OAKLAND, Calif — The emotions hit Steve Kerr each time he makes the trek back to Oracle Arena. In his fifth season as coach of the Golden State Warriors, Kerr understands just how much the old building, and the emotions fans have shared inside of it for 47 years, means to the Oakland community.
That’s why as the games roll by during the team’s final season inside Oracle, Kerr can feel the significance with each passing day.
“It’s sad,” Kerr told ESPN. “It’s sad. Every day that I drive in I think about it. And obviously as the season goes we’re getting closer and closer. So it’s OK to be excited about the new arena and sad about leaving Oakland. That’s how I think everybody feels.”
After Thursday night’s game against the Houston Rockets, there are only 20 regular-season games left at Oracle before the playoffs begin. With only a few months left to perform in the building, the players are trying to enjoy the opportunities they have.
“I think everybody from fans to the players, coaches, everybody involved with the Warriors are going to just live in the moment,” forward Kevin Durant told ESPN. “Once that time comes, when it’s time to move out of Oracle, everybody’s going to remember the great times. Everybody’s going to remember the championships and the great players that came through here, the records, and all that stuff that happened in Oracle.”
The Warriors first played at what is now known as Oracle Arena in 1966-67 — two years before the current Madison Square Garden in New York opened — and moved in on a full-time basis in 1971-72. The last time the Warriors called somewhere other than Oakland home was the 1996-97 season, when they played in San Jose while Oracle was being renovated.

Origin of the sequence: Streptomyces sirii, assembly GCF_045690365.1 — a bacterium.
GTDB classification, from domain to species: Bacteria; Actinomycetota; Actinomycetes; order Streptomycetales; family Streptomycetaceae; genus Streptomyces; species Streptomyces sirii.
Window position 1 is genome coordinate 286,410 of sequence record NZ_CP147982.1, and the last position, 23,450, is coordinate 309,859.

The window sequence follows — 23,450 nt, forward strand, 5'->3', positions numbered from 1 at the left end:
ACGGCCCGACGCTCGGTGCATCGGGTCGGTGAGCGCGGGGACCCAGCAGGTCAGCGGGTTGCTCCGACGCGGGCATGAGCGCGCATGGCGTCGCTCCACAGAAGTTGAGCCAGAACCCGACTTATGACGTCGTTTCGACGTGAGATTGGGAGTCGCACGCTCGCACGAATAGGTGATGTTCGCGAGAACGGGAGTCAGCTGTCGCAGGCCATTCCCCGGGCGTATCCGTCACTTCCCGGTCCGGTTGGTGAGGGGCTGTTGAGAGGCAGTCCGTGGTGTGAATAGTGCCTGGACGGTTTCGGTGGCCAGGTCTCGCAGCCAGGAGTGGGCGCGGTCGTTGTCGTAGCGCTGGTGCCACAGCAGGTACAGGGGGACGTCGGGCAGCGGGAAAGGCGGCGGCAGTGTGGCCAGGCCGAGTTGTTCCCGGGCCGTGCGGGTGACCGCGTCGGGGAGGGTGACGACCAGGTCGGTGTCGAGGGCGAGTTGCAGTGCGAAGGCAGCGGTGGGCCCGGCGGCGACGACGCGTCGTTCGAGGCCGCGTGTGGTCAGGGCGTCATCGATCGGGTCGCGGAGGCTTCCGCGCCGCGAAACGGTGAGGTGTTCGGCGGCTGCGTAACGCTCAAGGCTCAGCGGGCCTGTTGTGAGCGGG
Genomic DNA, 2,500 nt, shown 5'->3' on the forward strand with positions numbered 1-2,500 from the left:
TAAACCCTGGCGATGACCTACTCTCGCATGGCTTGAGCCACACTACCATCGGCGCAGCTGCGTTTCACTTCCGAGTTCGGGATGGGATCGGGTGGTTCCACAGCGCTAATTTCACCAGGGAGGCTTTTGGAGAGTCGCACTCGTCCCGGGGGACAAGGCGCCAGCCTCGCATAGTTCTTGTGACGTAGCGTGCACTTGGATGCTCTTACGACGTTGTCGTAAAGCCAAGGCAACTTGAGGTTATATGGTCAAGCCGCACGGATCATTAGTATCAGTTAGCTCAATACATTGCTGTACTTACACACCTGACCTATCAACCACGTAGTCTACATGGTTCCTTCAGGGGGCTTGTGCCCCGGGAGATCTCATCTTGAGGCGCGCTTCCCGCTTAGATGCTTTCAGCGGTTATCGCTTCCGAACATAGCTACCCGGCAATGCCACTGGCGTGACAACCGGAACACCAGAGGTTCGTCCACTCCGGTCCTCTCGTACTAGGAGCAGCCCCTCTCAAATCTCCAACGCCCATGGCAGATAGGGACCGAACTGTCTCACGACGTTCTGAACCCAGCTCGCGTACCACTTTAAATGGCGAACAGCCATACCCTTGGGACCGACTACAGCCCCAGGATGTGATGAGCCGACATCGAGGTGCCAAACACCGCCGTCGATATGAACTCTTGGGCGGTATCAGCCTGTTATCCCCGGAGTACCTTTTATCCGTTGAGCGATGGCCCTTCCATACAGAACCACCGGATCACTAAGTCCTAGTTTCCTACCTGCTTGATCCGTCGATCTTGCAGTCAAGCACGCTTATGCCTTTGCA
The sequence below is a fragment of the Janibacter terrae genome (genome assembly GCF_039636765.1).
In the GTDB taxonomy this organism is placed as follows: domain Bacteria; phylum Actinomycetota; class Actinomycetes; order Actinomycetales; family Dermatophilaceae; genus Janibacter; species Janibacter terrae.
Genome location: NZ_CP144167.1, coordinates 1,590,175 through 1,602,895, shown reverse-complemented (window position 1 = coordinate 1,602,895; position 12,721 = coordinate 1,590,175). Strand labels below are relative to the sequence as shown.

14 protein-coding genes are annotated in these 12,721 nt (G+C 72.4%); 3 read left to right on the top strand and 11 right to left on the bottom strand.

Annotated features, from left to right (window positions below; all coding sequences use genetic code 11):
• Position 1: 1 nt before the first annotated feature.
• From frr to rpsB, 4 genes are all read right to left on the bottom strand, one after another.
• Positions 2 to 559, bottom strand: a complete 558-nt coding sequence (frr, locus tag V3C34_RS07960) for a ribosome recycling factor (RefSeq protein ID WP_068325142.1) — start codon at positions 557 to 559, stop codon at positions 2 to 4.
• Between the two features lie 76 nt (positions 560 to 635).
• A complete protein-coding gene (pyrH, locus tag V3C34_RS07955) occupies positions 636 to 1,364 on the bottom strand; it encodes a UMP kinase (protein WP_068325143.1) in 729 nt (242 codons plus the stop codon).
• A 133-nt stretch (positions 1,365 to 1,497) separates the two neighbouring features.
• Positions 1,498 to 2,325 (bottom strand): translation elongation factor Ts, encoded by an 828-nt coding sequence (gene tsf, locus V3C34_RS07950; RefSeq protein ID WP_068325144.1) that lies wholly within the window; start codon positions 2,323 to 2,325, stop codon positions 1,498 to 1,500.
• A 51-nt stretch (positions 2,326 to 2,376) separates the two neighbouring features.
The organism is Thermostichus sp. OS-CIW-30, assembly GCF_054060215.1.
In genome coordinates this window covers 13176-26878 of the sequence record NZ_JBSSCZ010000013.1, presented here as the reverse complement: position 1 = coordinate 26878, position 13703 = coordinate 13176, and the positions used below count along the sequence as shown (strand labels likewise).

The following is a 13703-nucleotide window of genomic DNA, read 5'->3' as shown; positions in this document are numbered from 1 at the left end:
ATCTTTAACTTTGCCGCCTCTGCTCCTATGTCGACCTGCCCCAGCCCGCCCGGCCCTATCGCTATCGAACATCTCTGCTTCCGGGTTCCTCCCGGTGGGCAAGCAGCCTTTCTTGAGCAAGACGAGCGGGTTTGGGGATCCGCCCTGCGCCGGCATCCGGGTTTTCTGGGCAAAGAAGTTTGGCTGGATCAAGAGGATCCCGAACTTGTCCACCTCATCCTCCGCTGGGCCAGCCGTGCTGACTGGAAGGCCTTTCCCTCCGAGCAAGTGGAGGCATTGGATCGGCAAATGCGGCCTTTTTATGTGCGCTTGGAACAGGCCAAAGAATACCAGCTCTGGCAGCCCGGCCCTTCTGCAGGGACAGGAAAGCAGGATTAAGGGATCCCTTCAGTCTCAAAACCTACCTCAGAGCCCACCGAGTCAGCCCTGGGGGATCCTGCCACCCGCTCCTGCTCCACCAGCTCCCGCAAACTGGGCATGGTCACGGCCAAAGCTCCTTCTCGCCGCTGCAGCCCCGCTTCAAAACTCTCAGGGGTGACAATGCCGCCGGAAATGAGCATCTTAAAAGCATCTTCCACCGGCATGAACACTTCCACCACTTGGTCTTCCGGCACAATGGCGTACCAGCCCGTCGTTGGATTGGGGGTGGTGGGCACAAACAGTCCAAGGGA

Oracle has been the team’s home for all four championship seasons since moving from Philadelphia, and the arena has seen countless other memorable moments, both for the Warriors and the NBA. It played host to the 2000 All-Star Game and the dunk contest won by Vince Carter that weekend. The Warriors’ home garnered national attention for the record-setting crowd noise during the 2007 playoffs, as the team that became known as the “We Believe” Warriors pulled off one of the biggest upsets in NBA postseason history, beating the top-seeded Mavericks in the first round of the playoffs.
Warriors forward Jordan Bell has only been with the team for two seasons, but he has heard the stories about those days — some of the few successful ones during a stretch in the early 2000s that saw more trips to the lottery than the playoffs. And he appreciates the love he has received from local fans during his time in Oakland. Though the team is only moving 16 miles away, Bell knows how deeply the move will be felt throughout the Warriors’ current home city.
“I’d rather stay in Oakland just because I know that’s where the real, true Warrior fans started,” he said. “The fan base we have now, people we see at the games, probably aren’t the real dedicated fans that we see just because the ticket prices are so high, and before when they were low, if you actually came to the game, even though they sucked, you wanted to see them play, the dedicated fans. So now I don’t know, I think it’s kind of putting people in a weird situation. … It’s all business at the end of the day. [The owners] think it’s a better situation to move, I guess.”
To Bell’s point, Warriors personnel are beaming about the opportunities the Chase Center — a state-of-the-art building in San Francisco that the organization expects will become one of the top venues for sports and entertainment in the world — will give the organization and the Bay Area community.
But as the finishing touches are put into place on the team’s new palace, Warriors players and coaches are growing nostalgic about an old building that has served as their home base for so much joy in recent years.
“It seems like the longest six-, seven-year tease of all time,” Warriors guard Stephen Curry said. “Because when Joe [Lacob] and Peter [Guber] bought the team that was one of their first announcements in terms of plans to move the team [to San Francisco]. … It’s just been constant updates, but nothing has technically sunk in yet [that] this is a real reality.”